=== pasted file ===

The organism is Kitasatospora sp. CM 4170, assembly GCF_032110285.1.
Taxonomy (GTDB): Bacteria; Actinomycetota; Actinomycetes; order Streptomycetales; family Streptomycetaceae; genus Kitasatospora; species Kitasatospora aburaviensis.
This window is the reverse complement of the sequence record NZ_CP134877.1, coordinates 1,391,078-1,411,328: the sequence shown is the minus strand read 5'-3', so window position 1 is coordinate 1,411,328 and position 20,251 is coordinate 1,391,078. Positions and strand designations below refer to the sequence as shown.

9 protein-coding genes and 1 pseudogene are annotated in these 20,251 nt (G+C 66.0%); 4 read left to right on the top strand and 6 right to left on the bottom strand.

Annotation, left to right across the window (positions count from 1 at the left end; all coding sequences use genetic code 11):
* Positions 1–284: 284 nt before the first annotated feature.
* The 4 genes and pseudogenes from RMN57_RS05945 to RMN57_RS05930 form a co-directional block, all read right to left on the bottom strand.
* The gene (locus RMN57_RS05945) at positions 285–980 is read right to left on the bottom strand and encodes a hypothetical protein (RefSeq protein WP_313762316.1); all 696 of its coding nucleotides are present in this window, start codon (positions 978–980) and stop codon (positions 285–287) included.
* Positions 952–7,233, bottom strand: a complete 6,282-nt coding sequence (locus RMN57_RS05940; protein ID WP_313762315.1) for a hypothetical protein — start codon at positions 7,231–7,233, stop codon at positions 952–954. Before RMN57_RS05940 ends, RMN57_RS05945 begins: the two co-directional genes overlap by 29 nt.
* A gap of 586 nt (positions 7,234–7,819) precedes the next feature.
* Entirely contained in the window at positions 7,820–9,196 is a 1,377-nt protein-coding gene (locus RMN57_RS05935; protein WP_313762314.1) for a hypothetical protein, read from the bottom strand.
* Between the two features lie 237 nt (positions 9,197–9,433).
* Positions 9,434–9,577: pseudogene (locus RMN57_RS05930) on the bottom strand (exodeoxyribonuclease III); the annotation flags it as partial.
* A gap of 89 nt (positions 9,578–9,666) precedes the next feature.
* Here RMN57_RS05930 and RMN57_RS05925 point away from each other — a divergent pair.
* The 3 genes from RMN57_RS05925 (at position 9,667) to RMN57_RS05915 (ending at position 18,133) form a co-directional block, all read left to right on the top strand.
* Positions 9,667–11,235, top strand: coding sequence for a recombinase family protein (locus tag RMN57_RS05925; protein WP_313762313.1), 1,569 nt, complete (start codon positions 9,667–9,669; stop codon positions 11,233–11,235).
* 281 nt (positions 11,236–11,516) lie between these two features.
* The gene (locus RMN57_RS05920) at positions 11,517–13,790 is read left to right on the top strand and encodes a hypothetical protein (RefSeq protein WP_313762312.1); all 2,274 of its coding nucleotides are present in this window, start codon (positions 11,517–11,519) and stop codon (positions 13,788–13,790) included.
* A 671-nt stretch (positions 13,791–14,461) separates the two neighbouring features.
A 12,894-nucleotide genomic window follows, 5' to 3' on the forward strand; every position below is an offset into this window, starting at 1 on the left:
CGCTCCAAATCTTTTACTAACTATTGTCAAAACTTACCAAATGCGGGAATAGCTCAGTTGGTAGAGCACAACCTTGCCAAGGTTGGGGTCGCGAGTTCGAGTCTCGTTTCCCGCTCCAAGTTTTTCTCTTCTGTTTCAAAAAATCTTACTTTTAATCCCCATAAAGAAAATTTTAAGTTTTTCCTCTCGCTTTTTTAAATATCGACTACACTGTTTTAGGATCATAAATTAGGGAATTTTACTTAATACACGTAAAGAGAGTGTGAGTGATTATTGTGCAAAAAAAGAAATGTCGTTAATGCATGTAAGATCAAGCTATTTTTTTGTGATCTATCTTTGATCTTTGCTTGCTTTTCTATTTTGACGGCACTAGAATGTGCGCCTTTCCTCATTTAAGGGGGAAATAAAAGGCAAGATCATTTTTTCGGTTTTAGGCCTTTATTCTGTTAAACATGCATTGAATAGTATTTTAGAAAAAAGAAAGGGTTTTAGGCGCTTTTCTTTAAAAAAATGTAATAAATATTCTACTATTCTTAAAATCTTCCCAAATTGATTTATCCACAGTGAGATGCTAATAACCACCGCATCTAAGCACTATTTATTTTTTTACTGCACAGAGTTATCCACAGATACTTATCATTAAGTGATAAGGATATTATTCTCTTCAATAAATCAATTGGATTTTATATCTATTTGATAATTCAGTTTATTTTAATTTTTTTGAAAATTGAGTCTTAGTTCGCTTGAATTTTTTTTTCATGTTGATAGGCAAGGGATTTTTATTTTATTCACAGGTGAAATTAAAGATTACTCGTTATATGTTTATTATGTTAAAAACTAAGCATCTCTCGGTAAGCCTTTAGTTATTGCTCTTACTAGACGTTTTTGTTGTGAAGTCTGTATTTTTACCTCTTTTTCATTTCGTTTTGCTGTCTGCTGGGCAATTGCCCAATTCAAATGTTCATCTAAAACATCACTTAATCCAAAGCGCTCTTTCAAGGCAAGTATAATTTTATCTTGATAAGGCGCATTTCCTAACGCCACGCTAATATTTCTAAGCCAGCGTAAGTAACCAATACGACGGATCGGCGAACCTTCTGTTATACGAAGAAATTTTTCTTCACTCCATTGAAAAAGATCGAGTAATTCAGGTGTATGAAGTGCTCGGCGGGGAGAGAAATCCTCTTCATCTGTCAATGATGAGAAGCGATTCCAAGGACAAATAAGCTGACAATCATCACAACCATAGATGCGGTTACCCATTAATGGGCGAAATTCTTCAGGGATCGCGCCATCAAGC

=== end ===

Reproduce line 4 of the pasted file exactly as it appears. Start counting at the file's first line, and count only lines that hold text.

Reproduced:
9 protein-coding genes and 1 pseudogene are annotated in these 20,251 nt (G+C 66.0%); 4 read left to right on the top strand and 6 right to left on the bottom strand.